Frequently Asked Questions. . .
||What is RDF?|
|Refuse Derived Fuel (RDF) consists largely of the organic components of municipal, commercial and non-hazardous industrial solid waste but can also include plastics and other residues, depending on collection techniques. The RDF also contains inorganic residues that remain after removing the recyclable materials such as aluminum, glass, tin, and iron based materials. This processing of the solid waste stream is intended to raise the fuel value of the waste.|
|How is RDF used?|
|The RDF produced that is produced in this system is utilized in dedicated boilers at power plants located in Elk River, Red Wing and Mankato, Minnesota. In the past, RDF has been combusted with coal in power plants and has been used in the cement kiln industry. Processes like pyrolysis and plasma arc gasification are potential technologies that can use RDF to provide energy for industrial use and electric power generation.|
|Is RDF a renewable fuel?|
|Because no new fuel sources are used other than the waste that would otherwise be sent to landfills, municipal solid waste is often considered a renewable fuel. Internationally, RDF has complied with Kyoto Protocol measures and is considered a renewable fuel.
|How does burning garbage in a waste-to-energy facility compare to using a burn barrel?|
Individuals that use burn barrels are burning trash at low temperatures. Burning at low temperatures and burning materials such as plastics cause burn barrels to be extremely polluting. It is estimated that burn barrels are the largest source of dioxins, which are a very toxic and carcinogenic group of pollutants. According to the Minnesota Pollution Control Agency, a single household burn barrel can produce more dioxin than an entire municipal combustor burning 200 tons of waste per day, because the burn barrel has no pollution controls. Dioxin can also cause reproductive, developmental and immunological problems in humans and animals.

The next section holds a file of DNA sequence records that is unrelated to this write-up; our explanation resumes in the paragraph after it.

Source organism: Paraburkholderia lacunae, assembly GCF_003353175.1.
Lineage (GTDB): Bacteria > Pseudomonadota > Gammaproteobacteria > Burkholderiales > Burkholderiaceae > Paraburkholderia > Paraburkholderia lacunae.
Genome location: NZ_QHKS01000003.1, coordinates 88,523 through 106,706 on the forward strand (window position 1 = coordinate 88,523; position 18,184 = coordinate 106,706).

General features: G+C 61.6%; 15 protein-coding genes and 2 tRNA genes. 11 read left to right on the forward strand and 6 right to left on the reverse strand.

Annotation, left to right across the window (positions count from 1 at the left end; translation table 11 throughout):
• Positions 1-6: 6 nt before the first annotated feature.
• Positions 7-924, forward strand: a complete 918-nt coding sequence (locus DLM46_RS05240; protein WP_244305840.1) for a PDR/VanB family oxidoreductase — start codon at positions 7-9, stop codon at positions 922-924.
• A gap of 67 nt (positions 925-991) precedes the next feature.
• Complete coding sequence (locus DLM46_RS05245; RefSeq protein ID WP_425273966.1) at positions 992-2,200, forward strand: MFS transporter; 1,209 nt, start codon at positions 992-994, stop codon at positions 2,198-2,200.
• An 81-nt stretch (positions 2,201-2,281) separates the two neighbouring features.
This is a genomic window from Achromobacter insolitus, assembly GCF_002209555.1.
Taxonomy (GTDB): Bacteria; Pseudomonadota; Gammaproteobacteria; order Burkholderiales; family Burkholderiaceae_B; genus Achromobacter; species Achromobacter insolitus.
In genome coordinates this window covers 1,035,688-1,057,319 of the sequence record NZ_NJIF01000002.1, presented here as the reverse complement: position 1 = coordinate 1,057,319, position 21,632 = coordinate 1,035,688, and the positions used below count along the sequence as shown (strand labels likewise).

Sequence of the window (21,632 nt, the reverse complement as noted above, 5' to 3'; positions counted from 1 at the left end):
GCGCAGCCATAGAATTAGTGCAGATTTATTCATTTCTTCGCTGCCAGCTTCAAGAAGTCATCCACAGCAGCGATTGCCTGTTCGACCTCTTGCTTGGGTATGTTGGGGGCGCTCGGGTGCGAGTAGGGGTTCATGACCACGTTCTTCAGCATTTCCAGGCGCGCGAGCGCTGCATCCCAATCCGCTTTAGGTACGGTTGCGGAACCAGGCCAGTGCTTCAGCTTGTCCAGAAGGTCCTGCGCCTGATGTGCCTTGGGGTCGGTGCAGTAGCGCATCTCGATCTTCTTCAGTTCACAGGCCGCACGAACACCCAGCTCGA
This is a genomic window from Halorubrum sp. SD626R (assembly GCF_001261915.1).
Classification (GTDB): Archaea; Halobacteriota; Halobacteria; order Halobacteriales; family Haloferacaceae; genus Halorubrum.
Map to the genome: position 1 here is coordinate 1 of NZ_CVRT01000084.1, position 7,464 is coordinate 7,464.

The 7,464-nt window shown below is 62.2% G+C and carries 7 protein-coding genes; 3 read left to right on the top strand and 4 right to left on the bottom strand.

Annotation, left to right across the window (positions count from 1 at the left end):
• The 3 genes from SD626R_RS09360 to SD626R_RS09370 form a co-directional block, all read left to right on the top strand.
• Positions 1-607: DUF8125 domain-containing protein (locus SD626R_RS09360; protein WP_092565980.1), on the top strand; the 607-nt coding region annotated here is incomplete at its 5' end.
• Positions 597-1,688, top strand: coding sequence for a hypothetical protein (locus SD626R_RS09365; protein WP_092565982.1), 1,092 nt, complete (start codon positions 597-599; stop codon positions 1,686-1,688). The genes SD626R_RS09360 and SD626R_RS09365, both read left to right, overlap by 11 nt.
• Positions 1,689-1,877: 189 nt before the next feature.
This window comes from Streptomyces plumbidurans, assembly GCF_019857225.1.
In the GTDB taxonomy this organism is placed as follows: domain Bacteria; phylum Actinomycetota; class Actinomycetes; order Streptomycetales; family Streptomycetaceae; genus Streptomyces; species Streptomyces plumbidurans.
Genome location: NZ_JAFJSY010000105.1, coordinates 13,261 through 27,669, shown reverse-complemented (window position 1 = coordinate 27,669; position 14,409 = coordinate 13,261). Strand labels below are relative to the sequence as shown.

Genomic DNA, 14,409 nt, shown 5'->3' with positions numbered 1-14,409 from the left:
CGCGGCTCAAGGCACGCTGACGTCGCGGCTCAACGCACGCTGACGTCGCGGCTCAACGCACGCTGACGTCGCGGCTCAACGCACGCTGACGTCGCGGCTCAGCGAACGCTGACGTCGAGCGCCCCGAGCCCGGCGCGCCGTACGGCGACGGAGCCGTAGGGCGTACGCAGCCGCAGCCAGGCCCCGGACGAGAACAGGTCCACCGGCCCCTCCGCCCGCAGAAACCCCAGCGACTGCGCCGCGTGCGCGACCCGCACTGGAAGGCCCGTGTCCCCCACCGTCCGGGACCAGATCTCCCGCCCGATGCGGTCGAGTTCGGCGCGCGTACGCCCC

Backyard burning of garbage is unsafe, unhealthy and in generally against the law in Minnesota. For more information on burn barels, go to the Minnesota Pollution Control Agency's Stop Backyard Burning page.
|What are businesses required to recycle?|
|Minnesota businesses are required to recycle batteries, fluorescent bulbs, motor oil, electronics. In addition, businesses must properly dispose of hazardous waste, such as paint, acids, lawn & garden chemicals, cleaners, old gasoline, and cleaning chemicals. Contact your county solid office to learn about what recycling and hazardous waste disposal options are available.|
|What are residents required to recycle?|
|Residents are required to recycle car batteries, rechargeable batteries, motor oil and oil filters, and electronics such as tvs and computers. Residents should also properly dispose of paint, household cleaners, lawn and garden chemicals, acids and other chemicals. Click here for a list of items that should not be thrown in your regular trash.|
|Can MWPC come to my place of business or residence and pick up trash and recyclables?|
|No. But you can call LJP Waste and Recycling and they will be able to assist you. Click here to learn more about the services of LJP Waste and Recycling.|
|What items are acceptable at MWPC?|
|We accept trash, cardboard, appliances and electronics. Click here for a list of items we can accept.|